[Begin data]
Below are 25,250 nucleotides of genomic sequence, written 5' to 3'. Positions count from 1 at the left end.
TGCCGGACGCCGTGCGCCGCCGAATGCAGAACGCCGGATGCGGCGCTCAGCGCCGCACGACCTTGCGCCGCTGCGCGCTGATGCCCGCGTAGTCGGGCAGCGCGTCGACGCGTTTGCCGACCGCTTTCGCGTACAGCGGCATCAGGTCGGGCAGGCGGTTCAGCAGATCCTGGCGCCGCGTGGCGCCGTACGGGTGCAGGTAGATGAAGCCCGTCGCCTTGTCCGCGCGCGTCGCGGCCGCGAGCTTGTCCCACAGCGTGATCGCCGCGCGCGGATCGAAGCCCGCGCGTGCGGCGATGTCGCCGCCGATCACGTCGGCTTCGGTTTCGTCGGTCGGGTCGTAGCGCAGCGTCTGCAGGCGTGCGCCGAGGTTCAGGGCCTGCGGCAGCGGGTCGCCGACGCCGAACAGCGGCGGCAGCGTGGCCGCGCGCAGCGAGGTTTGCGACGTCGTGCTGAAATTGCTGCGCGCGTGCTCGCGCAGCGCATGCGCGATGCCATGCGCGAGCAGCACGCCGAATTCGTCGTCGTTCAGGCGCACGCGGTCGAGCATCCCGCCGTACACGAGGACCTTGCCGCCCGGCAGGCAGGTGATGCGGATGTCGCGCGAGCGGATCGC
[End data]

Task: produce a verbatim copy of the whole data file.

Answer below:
Below are 25,250 nucleotides of genomic sequence, written 5' to 3'. Positions count from 1 at the left end.
TGCCGGACGCCGTGCGCCGCCGAATGCAGAACGCCGGATGCGGCGCTCAGCGCCGCACGACCTTGCGCCGCTGCGCGCTGATGCCCGCGTAGTCGGGCAGCGCGTCGACGCGTTTGCCGACCGCTTTCGCGTACAGCGGCATCAGGTCGGGCAGGCGGTTCAGCAGATCCTGGCGCCGCGTGGCGCCGTACGGGTGCAGGTAGATGAAGCCCGTCGCCTTGTCCGCGCGCGTCGCGGCCGCGAGCTTGTCCCACAGCGTGATCGCCGCGCGCGGATCGAAGCCCGCGCGTGCGGCGATGTCGCCGCCGATCACGTCGGCTTCGGTTTCGTCGGTCGGGTCGTAGCGCAGCGTCTGCAGGCGTGCGCCGAGGTTCAGGGCCTGCGGCAGCGGGTCGCCGACGCCGAACAGCGGCGGCAGCGTGGCCGCGCGCAGCGAGGTTTGCGACGTCGTGCTGAAATTGCTGCGCGCGTGCTCGCGCAGCGCATGCGCGATGCCATGCGCGAGCAGCACGCCGAATTCGTCGTCGTTCAGGCGCACGCGGTCGAGCATCCCGCCGTACACGAGGACCTTGCCGCCCGGCAGGCAGGTGATGCGGATGTCGCGCGAGCGGATCGC